For the insulation of the mountain consisting of dry anhydrite, an acrylate gel is used which can be easier compressed due to its lower viscosity. For these injections, special, reusable pneumatic packers with ventilation were developed.
Further innovations include the development of an injection container*** for acrylate gel injections, as well as the use of highly accurate sensors for the exact measurement of the mixing rations of all components even with low conveying rates (originating in the process and pharma industry).
Manage data easily
Plans are always a nice thing to have and essential for constructions. However, what are even the best plans good for when the conditions change? And life is per se the manifestation of change – not least of all by changing our environment through constructions.
However, it is not only annoying, but above all costly, if changes occur during operation and planning and execution must be adjusted. Digitisation makes it easier to deal with change and is essential for agile project management.
Because you never know exactly what the geology will bring, it is essential to be able to react to changes in the injection planning instantly. The aim of the project coordinators has always been to use state-of-the-art technologies in the field of data and documentation management, to deal with these challenges efficiently and effectively. To efficiently execute the 120,000 injections (600 per day) in an extended back-step method** while keeping documentation at a minimum, the digital injection management system SCALES was introduced.
It allows access to injection data in real time, automated mass determination, material control, interactive visualisation, as well as exact documentation of construction processes. Evaluation of construction time, KPIs, effort and performance values are obviously integrated as well.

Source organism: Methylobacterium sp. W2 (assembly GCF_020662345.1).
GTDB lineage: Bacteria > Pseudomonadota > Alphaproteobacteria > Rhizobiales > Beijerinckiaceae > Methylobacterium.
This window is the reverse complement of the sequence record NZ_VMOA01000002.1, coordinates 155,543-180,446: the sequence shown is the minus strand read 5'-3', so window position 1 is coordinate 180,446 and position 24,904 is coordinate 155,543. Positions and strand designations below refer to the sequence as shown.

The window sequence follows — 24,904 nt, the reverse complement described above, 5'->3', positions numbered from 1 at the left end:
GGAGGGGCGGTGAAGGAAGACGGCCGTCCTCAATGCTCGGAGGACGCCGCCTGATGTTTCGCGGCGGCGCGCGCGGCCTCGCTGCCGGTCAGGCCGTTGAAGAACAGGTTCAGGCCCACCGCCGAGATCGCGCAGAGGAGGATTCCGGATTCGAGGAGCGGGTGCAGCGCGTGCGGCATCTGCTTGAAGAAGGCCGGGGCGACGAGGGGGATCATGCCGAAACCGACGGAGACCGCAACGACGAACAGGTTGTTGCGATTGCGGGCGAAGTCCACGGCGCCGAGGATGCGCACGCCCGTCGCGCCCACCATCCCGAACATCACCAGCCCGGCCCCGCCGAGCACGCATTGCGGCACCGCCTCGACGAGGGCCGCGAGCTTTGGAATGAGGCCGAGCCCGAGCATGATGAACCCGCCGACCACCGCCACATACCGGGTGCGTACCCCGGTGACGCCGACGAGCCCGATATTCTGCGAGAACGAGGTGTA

As an interface to superordinate systems like ERP or iTwo, it simplifies the communication between all involved. With this data and documentation system and the automation of logging, control and billing, the focus lies on the control and verification of the injections. This saves valuable time. Also, more attention can be given to essential matters to minimise errors of routine activities in the work process and to assure the desired quality.
To illustrate in which dimension digitisation simplifies the work: 600 injections per day – you would use up more than the usual copy paper package per day (!) to document all injection protocols – and then, someone would need to manually go through them and check every single one. An enormous effort (besides the waste of paper) which is reduced decisively by injection data management.
Agile methods in the execution
Agile methods have been implemented in many project management tasks, allowing the entire team to find a solution to every problem that arises. The challenge was to keep the focus on the big picture – the creation of a comprehensive documentation system. Thus, the project was developed step by step and led to success.
The use of agile development methods contributes significantly to securing the required quality, saving resources, making the implementation of tasks lean and flexible, and implementing them much faster and minimizing various risks. This way, time and resources could be saved (in spite of constantly changing conditions during execution).
The detailed planning of work packages that are far in the future and whose requirements and functions can change even before the development of this work step was started was not carried out. Flagrant discrepancies between the ideas of the project managers and the actual output were systematically and continuously avoided in this way. Success has not been measured by mere compliance with milestones, specifications, and record books created at the beginning of the project, but by the viability and usefulness of the data and documentation system, as well as the added value created for the site.